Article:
The Three Goals of Robotics
Michael Anissimov outlines the four basic views on what any eventual Artificial General Intelligence will be like:
1. Low power, low controllability
2. Low power, significant controllability
3. Great power, low controllability
4. Great power, significant controllability
Michael then describes the fourth option in some detail:
The great power, significant controllability group primarily originates with Eliezer Yudkowsky of the Singularity Institute. As such I will call it the SingInst view. The SingInst view acknowledges that after a certain point, AI will become self-improving and radically superintelligent and capable, but emphasizes that this doesn’t mean that all is lost. According to this view, by setting the initial conditions for AI carefully, we can expect certain invariants to persist after the roughly human-equivalent stage, even if we have no control over the AI directly. For instance, an AI with a fundamentally unselfish goal system would not suddenly transform into a selfish dictator AI, because future states of the AI are contingent upon specific self-modification choices continuous with the initial AI. So, if the second AI is not the type of person the first AI wants to be, then it will ensure that it never becomes it, even if it reprograms itself a bajillion times over. This is my view, and the view of maybe a few hundred SingInst supporters.
Sounds pretty good to me. So the question is...what do we want to go into that unselfish goal system driving the AI? Interestingly, I think this exercise might bring us back to Asimov's Three Laws of Robotics.
Now, granted, folks like Michael and Eliezer and others promoting the SingInst view would be the first to tell us that the Three Laws are (take your pick) risible, unworkable, pretty much a relic of a less tech-savvy era. Here's a typical critique.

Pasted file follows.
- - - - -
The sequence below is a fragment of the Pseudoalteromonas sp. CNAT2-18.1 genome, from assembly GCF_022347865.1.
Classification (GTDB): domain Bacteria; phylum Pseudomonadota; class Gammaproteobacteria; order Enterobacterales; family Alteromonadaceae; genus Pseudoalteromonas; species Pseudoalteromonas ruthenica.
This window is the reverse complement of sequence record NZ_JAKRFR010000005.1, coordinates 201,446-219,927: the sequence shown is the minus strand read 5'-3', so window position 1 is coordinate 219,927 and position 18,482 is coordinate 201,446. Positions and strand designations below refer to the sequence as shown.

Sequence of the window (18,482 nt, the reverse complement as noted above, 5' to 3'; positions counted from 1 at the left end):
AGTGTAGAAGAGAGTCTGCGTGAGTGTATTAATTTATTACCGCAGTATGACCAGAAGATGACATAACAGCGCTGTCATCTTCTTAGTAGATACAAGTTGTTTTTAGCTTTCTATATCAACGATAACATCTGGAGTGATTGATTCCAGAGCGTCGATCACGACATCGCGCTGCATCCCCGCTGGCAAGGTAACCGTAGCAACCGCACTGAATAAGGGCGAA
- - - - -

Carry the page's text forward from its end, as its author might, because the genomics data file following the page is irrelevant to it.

I'm thinking that the whole problem with the Three Laws might just have to do with how they're phrased. Asimov essentially gave us three (ultimately four; we'll get to that in a minute) commandments for robots. And like the original ten commandments, they are primarily set up in the negative. Thou shalt not this; thou shalt not that.
But if the trick is to create a positive goal system for AI's, the Three Laws might provide a good starting point. Let's start with the first law:
A robot may not injure a human being or, through inaction, allow a human being to come to harm.
No good. Too negative. Let's make it a positive goal:
Ensure the safety of individual sentient beings.
Moving quickly on to law number two:
A robot must obey orders given to it by human beings except where such orders would conflict with the First Law.
Many have pointed out that this law essentially enslaves the robots. No good. Let's try something like this:
Maximize the happiness, freedom, and well-being of individual sentient beings.
See? Better. Then there's law number three:
A robot must protect its own existence as long as such protection does not conflict with the First or Second Law..